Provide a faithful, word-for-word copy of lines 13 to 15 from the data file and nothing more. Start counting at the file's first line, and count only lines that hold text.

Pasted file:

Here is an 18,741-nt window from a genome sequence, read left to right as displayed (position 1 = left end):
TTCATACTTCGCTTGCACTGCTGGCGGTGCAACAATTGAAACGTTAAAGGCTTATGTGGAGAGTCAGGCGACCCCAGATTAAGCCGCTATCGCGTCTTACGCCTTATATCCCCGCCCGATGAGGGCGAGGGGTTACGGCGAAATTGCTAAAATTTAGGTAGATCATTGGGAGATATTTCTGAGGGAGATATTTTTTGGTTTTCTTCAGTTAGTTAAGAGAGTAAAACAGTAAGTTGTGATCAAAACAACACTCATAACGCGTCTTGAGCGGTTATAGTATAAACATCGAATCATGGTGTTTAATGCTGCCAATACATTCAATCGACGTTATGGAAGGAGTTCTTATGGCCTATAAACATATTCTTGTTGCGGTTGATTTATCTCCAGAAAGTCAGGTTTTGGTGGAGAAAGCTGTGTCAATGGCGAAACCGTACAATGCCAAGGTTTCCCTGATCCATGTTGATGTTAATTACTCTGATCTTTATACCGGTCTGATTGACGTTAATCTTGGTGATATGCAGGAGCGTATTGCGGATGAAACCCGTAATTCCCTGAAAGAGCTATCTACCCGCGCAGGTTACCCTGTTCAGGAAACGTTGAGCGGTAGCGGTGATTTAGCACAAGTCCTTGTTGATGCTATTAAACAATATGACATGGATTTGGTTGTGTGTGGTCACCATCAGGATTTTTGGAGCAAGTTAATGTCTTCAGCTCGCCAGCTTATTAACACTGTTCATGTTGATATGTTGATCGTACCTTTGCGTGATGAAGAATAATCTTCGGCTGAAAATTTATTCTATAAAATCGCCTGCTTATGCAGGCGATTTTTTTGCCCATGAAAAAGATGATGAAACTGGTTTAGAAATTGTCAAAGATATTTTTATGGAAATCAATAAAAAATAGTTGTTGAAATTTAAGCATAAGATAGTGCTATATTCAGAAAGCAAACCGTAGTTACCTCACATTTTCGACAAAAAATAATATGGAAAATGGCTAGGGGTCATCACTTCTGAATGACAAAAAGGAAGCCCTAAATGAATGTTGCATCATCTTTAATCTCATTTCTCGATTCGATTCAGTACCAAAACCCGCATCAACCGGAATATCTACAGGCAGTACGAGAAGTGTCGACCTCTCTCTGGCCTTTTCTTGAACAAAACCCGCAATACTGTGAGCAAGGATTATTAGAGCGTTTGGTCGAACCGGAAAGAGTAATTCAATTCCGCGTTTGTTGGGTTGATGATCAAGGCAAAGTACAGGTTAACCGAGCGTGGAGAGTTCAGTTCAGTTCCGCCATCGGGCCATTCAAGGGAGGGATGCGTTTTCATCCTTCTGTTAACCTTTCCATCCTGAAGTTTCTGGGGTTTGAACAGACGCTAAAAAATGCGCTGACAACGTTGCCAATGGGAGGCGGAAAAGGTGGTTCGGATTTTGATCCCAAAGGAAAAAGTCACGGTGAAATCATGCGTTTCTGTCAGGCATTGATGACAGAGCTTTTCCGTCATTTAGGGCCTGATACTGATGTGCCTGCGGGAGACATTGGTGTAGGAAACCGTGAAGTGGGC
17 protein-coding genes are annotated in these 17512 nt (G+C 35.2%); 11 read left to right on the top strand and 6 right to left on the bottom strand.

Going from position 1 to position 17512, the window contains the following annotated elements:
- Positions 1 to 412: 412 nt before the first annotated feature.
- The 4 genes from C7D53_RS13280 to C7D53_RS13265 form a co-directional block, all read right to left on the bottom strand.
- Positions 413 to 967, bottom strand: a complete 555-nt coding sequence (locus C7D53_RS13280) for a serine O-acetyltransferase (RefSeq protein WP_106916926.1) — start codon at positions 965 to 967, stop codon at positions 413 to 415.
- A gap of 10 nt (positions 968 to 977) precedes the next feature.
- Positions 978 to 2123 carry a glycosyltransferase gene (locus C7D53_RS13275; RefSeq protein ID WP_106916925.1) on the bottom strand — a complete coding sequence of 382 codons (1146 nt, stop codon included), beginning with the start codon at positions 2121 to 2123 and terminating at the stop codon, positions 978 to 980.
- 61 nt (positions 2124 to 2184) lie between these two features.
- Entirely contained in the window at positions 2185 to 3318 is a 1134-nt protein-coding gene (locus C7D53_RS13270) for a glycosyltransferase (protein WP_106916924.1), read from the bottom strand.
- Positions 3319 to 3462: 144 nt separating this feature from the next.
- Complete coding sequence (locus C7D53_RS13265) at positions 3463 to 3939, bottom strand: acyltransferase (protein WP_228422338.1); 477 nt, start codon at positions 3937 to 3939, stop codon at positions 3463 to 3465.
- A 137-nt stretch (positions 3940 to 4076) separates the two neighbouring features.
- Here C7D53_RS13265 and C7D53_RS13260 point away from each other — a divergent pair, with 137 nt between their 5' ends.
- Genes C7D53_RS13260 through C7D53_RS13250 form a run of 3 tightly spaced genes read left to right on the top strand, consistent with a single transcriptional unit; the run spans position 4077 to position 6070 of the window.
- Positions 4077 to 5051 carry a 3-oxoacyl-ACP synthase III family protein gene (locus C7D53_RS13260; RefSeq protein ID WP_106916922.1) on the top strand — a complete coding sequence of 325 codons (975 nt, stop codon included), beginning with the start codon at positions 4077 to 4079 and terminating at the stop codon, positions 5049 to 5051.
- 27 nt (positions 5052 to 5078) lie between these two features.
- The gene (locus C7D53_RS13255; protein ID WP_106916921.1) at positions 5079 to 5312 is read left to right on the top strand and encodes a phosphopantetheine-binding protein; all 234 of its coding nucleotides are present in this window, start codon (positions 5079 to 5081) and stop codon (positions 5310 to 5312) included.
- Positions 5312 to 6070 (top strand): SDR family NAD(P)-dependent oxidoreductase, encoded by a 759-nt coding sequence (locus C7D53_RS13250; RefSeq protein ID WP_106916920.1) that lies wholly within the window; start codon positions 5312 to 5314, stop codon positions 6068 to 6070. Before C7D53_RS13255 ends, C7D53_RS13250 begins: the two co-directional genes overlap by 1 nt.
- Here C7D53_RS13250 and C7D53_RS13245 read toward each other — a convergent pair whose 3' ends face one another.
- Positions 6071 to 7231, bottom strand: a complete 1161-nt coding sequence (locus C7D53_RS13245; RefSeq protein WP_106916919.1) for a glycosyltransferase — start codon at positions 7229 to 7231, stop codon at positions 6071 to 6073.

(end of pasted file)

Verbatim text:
- Complete coding sequence (locus C7D53_RS13265) at positions 3463 to 3939, bottom strand: acyltransferase (protein WP_228422338.1); 477 nt, start codon at positions 3937 to 3939, stop codon at positions 3463 to 3465.
- A 137-nt stretch (positions 3940 to 4076) separates the two neighbouring features.
- Here C7D53_RS13265 and C7D53_RS13260 point away from each other — a divergent pair, with 137 nt between their 5' ends.